Presentation on theme: "If I was an animal What animal would I BE? By Ms. Harris."— Presentation transcript:
If I was an animal What animal would I BE? By Ms. Harris
Would I be a Cheetah * CHEETAHS, the world's fastest land animals, barely seem to touch the ground when they streak across the grasslands in pursuit of prey Cheetah are fast animals. * Cheetahs use trees, termite mounds, and hilltops as vantage points, keen eyes ever searching for prey * "Cheetah" comes from a Hindi word that translates as "spotted one."
Would I be an Elephant * An adult male savannah elephant – the largest land mammal in the world – weighs about 12,000 pounds and stands roughly 10 feet tall at the shoulder. the smaller forest elephant weighs 10,000 pounds at most * Known for its memory As vegetarians, elephants require much food: sometimes consuming more than 225 kg of plant matter a day. The Latin name for elephant is "pachyderm," or "thick-skinned"
Would I be a Bear The grizzly bear has the reputation of being the most ferocious and dangerous mammal in North America Although grizzlies will, for the most part, avoid contact with humans, they are sometimes unpredictable and should be given plenty of room. They move with a slow shambling walk, the low- slung head swinging from side to side. –Note: They can move very quickly, however, and even horses find it difficult to evade a rushing grizzly.
Would I be… the chicken or the egg The evolution of the chicken was a gradual process that took place over time. Over the course of evolution, small changes in the organism (the ancestor of the chicken) and the organism's reproductive mechanism (what would eventually be known as the egg) occur to result in what we see today as a chicken. Before the chicken and the egg there was something like a chicken and something like an egg, and going back further there was something a little less like a chicken and something a little less like an egg.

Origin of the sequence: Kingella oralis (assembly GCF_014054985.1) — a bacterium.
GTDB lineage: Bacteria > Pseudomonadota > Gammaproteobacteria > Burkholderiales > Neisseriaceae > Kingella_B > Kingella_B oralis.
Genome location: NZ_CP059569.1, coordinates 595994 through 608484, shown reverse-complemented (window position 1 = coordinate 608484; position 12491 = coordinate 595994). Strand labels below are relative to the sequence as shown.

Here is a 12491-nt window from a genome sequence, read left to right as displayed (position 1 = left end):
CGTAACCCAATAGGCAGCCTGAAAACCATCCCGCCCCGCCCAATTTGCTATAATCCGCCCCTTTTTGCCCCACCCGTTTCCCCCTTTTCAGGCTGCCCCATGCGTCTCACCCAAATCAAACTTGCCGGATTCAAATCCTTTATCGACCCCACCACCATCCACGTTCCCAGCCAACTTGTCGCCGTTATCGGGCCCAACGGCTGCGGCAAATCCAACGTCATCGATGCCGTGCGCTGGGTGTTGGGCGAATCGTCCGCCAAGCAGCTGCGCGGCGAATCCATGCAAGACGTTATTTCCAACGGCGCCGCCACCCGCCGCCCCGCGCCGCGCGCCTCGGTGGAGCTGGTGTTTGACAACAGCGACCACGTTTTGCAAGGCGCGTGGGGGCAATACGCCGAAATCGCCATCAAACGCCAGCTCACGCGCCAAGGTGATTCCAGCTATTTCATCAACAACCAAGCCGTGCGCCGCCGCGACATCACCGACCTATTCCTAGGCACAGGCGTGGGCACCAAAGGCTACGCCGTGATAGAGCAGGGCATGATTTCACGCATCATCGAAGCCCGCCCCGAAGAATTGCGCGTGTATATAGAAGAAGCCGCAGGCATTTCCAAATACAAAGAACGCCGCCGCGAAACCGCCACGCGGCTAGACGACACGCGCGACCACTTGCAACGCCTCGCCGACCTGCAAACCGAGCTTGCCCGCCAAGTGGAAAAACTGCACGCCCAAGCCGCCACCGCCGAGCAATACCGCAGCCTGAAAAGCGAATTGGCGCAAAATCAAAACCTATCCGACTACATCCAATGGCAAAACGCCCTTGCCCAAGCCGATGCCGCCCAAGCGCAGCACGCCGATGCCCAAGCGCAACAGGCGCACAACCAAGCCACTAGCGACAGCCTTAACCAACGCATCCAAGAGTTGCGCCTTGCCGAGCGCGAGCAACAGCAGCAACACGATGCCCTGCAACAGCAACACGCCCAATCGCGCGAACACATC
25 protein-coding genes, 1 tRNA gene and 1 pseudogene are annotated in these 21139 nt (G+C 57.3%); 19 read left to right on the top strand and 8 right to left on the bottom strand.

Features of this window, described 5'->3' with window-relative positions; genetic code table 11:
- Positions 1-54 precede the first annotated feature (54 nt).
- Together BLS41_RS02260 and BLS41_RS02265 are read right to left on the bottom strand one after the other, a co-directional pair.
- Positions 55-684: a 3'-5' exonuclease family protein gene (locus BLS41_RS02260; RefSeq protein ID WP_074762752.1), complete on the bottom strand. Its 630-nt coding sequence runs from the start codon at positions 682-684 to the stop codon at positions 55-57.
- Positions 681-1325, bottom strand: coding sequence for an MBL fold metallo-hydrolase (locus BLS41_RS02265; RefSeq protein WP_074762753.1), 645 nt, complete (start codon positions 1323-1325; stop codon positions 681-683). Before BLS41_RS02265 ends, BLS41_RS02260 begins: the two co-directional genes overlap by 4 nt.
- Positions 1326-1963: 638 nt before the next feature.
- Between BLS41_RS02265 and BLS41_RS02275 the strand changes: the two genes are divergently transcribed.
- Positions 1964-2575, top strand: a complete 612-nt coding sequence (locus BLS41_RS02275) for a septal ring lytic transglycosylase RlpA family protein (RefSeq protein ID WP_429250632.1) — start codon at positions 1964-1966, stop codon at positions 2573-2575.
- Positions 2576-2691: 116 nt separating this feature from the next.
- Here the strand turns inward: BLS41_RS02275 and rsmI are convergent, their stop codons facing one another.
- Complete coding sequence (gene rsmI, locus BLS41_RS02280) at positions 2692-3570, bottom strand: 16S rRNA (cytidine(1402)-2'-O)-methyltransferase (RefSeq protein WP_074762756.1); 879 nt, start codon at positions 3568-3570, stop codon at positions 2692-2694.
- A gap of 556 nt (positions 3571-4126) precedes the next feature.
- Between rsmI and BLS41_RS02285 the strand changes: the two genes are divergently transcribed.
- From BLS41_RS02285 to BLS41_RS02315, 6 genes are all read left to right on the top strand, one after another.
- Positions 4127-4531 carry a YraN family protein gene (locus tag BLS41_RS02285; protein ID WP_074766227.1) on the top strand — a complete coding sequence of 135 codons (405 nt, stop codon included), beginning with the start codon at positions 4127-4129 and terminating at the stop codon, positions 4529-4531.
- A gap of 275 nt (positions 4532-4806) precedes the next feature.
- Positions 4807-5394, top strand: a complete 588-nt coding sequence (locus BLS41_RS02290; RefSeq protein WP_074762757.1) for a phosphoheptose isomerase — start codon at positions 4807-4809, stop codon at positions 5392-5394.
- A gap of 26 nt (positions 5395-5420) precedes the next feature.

Would I be a lion About half of California is prime mountain lion country. The mountain lion, commonly known as cougar, panther or puma, is tawny-colored with black-tipped ears and tail. Although smaller than the jaguar, it is one of North America's largest cats. These large, powerful predators have always lived here, preying on deer and other wildlife, and playing an important role in the ecosystem. They usually hunt alone, at night. They prefer to ambush their prey, often from behind. They usually kill with a powerful bite below the base of the skull, breaking the neck.
Would I be a humpback whale Distinguished by its short, stout body and long, curved flippers which are often a third of the total body length, this slow-moving animal is usually easily approached. The average length of the Pacific adult males is 12.5 m and of females 14.6 m. The average weight of a humpback whale is 30 tons. The average weight of a humpback whale is 30 tons. The humpback is often observed throwing itself out of the water in gigantic somersaults and crashing back into the sea again. It rolls on the surface, or sometimes leaps out of the water, flippers beating the air as if it were attempting to fly. It rolls on the surface, or sometimes leaps out of the water, flippers beating the air as if it were attempting to fly. In the mating season, they sometimes use their flippers to pat each other. In the mating season, they sometimes use their flippers to pat each other.
Would I be a Spotted Hyena * A vaguely bear-like large hyena, the only one with spots * Everywhere south of the Sahara except rainforests and true desert. Largely exterminated in South Africa * Leading females are considerably larger than males * Hyenas hunt alone or in packs led by a leader, And kill by disemboweling their prey all at once